how to

How to beat the bloat.

How to beat the bloat

Pardon our French, but bloating is a total bitch.

It shows-up unexpectedly, makes our new Acne jeans look a size too small, makes us feel full when we’re not (so we could’ve totally squeezed-in that last slice of camembert) or, worse, just gets downright painful (usually at the most inconvenient of times).

We’ve heard it all. We know it all comes down to what we eat, and for the most-part, we keep our lifestyles pretty lean and green – with a few glasses of red (and, ok, said camembert) here and there. We’re pro-probiotic and all that stuff. Heck, we’ve even attempted the whole food diary thing, but no matter how hard we try to avoid it, the bloating pattern has us beat, so we needed answers.

Enter Anthia Koullouros of OVVIO ORGANICS. This is a woman who knows what’s up. We were expecting to be told what we already knew  (“you are what you eat”, “eat less more often”… yadi yadi yada), but Koullouros came back with some surprising advice.

Turns out, there’s way more to it than green tea and a good diet (although both of those definitely help).

Here’s what she had to say.

WHY IT HAPPENS

Basically, digestive bloating is a symptom created by infection or dysbiosis, inflammation, food intolerances or our bodies not digesting food well.

This is what you can do about it:

1. EAT WHAT WE’VE EVOLVED TO EAT

‘Vegetables, fresh and cultured (fermented foods rich in natural probiotics or good bacteria), whole fats and proteins from healthy pastured animals, non-farmed seafood, some well prepared nuts and seeds, small amounts of seasonal fruit and whole unprocessed cultured dairy’ Koullouros says.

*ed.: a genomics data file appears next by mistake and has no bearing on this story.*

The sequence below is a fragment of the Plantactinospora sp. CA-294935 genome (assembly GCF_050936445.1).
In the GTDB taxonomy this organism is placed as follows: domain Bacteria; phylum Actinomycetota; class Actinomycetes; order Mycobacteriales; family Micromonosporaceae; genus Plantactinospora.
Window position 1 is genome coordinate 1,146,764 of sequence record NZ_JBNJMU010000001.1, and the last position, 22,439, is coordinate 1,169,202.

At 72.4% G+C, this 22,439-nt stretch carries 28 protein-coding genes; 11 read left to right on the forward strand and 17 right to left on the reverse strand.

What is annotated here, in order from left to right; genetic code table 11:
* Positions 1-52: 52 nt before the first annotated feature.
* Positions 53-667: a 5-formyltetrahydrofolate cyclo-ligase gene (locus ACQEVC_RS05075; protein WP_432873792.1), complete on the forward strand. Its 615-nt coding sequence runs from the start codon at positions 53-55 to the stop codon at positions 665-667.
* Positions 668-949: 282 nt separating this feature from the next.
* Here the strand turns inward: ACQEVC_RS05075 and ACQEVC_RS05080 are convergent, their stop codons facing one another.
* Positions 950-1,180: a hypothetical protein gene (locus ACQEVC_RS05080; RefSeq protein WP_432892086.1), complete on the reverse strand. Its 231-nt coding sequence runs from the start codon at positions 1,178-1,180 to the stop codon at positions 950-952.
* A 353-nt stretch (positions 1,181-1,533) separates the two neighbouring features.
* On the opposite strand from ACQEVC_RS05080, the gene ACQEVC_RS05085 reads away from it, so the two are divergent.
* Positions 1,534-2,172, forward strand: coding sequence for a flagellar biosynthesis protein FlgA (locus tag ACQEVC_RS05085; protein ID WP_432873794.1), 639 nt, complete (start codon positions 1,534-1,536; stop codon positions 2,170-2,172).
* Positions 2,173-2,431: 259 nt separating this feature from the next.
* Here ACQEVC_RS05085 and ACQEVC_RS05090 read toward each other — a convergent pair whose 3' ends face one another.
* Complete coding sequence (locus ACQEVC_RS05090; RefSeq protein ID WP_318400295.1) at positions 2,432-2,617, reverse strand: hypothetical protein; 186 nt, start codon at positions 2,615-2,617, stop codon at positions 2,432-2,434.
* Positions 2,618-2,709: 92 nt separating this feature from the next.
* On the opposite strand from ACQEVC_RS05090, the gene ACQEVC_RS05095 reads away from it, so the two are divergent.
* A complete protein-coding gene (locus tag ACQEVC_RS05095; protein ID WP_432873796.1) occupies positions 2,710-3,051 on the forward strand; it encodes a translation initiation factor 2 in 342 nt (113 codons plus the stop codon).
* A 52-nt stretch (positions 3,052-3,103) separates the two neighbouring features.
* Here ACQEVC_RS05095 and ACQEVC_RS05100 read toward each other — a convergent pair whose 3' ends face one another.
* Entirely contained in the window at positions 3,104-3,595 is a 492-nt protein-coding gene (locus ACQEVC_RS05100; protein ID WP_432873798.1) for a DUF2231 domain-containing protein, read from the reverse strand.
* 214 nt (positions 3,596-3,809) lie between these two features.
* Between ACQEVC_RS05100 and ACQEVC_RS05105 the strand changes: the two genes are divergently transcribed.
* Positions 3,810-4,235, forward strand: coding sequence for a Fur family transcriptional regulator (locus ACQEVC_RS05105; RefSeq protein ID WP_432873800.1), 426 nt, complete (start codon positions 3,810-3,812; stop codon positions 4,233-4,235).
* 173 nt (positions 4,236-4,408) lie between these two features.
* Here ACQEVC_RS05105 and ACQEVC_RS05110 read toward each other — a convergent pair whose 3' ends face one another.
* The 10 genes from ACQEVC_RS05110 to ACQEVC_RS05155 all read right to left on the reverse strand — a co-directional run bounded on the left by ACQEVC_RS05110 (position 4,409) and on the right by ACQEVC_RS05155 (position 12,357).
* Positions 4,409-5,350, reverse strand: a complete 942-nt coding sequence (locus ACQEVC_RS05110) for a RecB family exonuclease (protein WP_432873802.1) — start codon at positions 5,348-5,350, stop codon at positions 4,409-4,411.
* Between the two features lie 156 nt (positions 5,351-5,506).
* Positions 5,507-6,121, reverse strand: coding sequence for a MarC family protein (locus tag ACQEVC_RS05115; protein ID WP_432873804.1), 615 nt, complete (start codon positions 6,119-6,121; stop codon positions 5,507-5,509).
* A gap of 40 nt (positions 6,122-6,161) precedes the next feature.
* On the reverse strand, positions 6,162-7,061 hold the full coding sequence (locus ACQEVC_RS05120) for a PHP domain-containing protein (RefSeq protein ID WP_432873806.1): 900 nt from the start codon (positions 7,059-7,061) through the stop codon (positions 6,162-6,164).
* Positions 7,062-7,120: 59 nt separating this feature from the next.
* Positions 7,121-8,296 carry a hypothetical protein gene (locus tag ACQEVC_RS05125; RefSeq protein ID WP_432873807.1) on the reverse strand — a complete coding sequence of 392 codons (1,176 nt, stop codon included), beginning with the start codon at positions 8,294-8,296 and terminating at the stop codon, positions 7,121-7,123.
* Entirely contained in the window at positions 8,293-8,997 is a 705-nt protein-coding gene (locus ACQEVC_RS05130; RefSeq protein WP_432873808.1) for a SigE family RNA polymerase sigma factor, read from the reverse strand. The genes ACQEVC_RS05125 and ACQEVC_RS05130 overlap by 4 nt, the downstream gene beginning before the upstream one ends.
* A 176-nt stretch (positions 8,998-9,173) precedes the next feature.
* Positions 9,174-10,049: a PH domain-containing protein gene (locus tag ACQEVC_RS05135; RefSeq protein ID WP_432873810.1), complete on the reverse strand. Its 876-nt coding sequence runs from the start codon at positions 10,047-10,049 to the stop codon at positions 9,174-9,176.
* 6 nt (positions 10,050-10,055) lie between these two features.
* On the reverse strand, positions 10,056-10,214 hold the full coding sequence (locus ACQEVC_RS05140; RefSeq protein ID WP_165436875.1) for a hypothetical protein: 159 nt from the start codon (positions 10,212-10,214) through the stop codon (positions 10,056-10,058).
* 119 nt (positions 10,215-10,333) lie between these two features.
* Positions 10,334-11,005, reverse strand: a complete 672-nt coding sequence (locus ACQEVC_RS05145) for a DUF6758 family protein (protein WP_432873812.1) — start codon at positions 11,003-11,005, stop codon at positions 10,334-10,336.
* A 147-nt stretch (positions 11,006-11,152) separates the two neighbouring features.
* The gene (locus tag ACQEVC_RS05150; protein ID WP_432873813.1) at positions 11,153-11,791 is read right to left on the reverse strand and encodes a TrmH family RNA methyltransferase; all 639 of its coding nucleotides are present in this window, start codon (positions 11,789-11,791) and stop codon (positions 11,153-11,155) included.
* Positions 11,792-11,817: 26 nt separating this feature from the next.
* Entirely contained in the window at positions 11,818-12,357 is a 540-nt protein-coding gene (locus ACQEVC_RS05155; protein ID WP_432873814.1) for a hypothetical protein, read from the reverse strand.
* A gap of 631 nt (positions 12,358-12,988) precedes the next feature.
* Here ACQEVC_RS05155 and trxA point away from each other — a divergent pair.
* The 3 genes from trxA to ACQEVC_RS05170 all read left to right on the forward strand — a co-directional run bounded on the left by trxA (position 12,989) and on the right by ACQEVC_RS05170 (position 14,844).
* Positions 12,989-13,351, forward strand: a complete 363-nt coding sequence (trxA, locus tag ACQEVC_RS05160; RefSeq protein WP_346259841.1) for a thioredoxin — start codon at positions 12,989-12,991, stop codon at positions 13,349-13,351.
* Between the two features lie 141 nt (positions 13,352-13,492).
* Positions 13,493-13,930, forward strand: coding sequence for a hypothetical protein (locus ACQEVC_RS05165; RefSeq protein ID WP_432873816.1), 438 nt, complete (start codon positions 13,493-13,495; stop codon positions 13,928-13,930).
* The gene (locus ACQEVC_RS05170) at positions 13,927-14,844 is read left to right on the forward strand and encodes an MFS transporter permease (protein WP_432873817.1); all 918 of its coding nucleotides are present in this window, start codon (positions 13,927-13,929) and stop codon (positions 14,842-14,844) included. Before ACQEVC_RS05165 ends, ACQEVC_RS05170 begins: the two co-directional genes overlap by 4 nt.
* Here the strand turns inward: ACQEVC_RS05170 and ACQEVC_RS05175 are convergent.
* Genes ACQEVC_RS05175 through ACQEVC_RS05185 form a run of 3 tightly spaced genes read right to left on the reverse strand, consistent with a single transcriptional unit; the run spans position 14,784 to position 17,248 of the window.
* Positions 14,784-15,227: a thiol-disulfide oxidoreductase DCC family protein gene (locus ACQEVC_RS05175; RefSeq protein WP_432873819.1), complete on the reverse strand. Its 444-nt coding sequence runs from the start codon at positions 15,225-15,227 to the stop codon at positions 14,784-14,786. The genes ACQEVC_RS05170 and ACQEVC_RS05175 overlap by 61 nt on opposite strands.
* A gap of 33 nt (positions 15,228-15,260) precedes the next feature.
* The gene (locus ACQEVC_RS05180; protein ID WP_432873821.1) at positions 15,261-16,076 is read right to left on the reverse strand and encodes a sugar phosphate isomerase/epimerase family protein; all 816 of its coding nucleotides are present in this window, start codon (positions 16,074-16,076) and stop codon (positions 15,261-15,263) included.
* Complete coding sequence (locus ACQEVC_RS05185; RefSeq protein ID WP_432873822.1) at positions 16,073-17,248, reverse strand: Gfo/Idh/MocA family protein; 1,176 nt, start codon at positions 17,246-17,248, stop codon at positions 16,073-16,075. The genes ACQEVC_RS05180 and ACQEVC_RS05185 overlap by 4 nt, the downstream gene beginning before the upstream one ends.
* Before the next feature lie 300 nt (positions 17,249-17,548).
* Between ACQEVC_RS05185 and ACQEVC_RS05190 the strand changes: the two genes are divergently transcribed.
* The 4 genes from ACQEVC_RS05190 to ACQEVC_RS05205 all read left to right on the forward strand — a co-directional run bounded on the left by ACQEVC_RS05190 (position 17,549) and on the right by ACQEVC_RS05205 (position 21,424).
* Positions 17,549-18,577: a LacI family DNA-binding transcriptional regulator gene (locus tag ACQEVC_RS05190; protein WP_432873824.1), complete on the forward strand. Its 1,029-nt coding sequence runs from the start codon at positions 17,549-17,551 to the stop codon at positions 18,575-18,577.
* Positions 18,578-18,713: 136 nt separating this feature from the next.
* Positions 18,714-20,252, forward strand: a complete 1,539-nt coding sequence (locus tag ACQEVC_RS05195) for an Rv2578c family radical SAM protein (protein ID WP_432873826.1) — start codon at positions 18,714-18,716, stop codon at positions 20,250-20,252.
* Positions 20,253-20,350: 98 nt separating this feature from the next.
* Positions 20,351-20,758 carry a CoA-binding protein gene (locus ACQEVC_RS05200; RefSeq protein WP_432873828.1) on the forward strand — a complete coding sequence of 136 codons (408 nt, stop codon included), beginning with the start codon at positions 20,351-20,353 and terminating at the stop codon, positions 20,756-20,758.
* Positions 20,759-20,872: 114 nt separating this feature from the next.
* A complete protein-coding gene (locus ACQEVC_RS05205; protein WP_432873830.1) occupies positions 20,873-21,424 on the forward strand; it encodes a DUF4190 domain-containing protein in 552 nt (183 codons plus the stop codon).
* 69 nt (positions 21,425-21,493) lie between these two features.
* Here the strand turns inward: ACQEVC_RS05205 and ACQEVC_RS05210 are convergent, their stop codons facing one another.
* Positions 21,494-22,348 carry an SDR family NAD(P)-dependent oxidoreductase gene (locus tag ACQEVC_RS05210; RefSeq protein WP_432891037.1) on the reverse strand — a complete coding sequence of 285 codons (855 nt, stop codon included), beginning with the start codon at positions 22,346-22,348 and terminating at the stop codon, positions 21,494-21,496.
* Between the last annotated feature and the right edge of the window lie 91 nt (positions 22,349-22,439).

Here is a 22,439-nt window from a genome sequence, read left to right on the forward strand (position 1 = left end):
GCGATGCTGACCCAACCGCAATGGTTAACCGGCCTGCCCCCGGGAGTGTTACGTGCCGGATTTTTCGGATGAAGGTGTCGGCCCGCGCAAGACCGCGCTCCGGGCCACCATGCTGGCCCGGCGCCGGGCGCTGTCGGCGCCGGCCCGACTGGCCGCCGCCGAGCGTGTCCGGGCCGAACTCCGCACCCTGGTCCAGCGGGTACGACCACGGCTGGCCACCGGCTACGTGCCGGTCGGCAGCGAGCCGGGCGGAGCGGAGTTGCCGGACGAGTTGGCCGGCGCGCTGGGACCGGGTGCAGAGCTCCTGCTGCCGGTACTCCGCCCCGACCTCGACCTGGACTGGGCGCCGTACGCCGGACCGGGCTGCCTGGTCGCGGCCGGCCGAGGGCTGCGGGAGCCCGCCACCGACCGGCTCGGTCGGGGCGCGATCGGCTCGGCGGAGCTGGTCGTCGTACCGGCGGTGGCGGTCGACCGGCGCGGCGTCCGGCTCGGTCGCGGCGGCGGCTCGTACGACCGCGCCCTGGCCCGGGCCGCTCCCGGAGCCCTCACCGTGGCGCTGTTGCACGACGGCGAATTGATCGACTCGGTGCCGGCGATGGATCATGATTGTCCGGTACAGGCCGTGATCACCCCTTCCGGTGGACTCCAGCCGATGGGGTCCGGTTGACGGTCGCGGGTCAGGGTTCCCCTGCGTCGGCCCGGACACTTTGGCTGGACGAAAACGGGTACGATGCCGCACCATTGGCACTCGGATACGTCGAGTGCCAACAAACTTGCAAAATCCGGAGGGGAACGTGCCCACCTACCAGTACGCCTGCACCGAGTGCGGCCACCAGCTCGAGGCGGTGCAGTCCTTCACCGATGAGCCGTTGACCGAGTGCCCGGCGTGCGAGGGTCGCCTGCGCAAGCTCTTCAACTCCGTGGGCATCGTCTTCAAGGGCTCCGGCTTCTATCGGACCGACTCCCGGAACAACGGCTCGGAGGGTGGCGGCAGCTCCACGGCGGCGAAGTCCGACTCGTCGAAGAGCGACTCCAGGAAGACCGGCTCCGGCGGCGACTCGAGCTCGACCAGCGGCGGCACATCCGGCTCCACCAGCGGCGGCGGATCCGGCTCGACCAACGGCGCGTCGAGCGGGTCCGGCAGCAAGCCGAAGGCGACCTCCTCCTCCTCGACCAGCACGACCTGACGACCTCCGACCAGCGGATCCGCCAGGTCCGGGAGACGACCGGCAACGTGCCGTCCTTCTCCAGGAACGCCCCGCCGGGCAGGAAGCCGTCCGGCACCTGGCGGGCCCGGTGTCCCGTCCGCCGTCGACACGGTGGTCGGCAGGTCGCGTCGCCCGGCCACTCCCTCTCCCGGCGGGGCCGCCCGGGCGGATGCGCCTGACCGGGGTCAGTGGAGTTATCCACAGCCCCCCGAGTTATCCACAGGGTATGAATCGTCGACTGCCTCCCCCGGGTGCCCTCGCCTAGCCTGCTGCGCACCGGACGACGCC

‘Foods not only provide vitamins and minerals but nutrients to feed healthy bacteria and enzymes and acids in your tummy. Find out if you have a food intolerance or allergy (e.g. gluten) through a process of elimination or seek expert advice and get a food intolerance test.’

2. IMPLEMENT A CLEANSE

‘This is necessary to support the transition from industrial foods to whole foods. Cleansing removes toxins and creates an environment for healthy bugs.’

3. PREPARE YOUR FOOD WELL

‘Slow cook, soak your legumes, nuts seeds and grains and avoid high temperature cooking’ Koullouros suggests.

‘The lost art of food preparation has occurred because we seek convenience! Preparing food well preserves food, increases nutritional density and food is better digested and assimilated.’

4. EAT IN A RELAXED STATE

‘Eating in a stressed state effects digestion of food. Chew your food until liquid.’

5. DON’T DRINK WATER WHILE YOU EAT

‘Unless it’s small sips’ Koullouros says.

‘Drink 1/2 an hour before and 1 hour after. This allows your digestive juices to concentrate so they can break down food.’

6. DRINK MORE TEA

Koullouros suggests a mix of ‘organic fennel seed, chamomile flower, aniseed, peppermint leaf, cinnamon bark and star anise’ to alleviate bloating.

‘These herbs act as anti inflammatories and carminatives. They help with colic and alleviate wind which contributes to bloating. They soothe and have mild antimicrobial properties.’

7. GO TO A PRO

‘Dysbiosis or an overgrowth of bad bugs or not enough good bugs can contribute to bloating’ Koullouros says.

‘Seek expert advice to assess microbial over or undergrowth through professional testing.’